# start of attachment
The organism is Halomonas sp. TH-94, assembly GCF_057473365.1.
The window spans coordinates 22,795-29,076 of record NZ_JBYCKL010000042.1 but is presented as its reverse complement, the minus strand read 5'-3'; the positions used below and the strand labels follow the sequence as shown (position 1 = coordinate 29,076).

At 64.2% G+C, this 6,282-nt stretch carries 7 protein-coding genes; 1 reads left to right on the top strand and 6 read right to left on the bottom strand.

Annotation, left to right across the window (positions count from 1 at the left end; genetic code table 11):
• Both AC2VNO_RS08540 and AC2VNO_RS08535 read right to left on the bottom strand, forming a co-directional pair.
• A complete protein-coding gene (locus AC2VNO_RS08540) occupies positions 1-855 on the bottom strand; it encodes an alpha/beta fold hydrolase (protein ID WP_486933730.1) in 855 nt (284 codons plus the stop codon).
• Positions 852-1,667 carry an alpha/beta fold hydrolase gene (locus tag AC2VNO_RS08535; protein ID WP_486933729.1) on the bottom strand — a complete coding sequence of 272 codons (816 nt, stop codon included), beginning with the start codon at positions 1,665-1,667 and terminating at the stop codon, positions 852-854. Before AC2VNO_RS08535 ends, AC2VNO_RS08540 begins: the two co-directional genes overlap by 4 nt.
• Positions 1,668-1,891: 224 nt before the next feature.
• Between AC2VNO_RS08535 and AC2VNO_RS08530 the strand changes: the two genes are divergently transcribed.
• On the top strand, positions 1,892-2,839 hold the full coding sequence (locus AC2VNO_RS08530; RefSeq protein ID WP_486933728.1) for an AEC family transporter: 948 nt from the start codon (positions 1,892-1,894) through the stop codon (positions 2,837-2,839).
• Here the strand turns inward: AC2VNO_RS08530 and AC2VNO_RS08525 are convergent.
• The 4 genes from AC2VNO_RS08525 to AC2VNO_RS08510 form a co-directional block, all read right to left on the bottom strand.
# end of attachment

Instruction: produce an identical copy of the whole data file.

The organism is Halomonas sp. TH-94, assembly GCF_057473365.1.
The window spans coordinates 22,795-29,076 of record NZ_JBYCKL010000042.1 but is presented as its reverse complement, the minus strand read 5'-3'; the positions used below and the strand labels follow the sequence as shown (position 1 = coordinate 29,076).

At 64.2% G+C, this 6,282-nt stretch carries 7 protein-coding genes; 1 reads left to right on the top strand and 6 read right to left on the bottom strand.

Annotation, left to right across the window (positions count from 1 at the left end; genetic code table 11):
• Both AC2VNO_RS08540 and AC2VNO_RS08535 read right to left on the bottom strand, forming a co-directional pair.
• A complete protein-coding gene (locus AC2VNO_RS08540) occupies positions 1-855 on the bottom strand; it encodes an alpha/beta fold hydrolase (protein ID WP_486933730.1) in 855 nt (284 codons plus the stop codon).
• Positions 852-1,667 carry an alpha/beta fold hydrolase gene (locus tag AC2VNO_RS08535; protein ID WP_486933729.1) on the bottom strand — a complete coding sequence of 272 codons (816 nt, stop codon included), beginning with the start codon at positions 1,665-1,667 and terminating at the stop codon, positions 852-854. Before AC2VNO_RS08535 ends, AC2VNO_RS08540 begins: the two co-directional genes overlap by 4 nt.
• Positions 1,668-1,891: 224 nt before the next feature.
• Between AC2VNO_RS08535 and AC2VNO_RS08530 the strand changes: the two genes are divergently transcribed.
• On the top strand, positions 1,892-2,839 hold the full coding sequence (locus AC2VNO_RS08530; RefSeq protein ID WP_486933728.1) for an AEC family transporter: 948 nt from the start codon (positions 1,892-1,894) through the stop codon (positions 2,837-2,839).
• Here the strand turns inward: AC2VNO_RS08530 and AC2VNO_RS08525 are convergent.
• The 4 genes from AC2VNO_RS08525 to AC2VNO_RS08510 form a co-directional block, all read right to left on the bottom strand.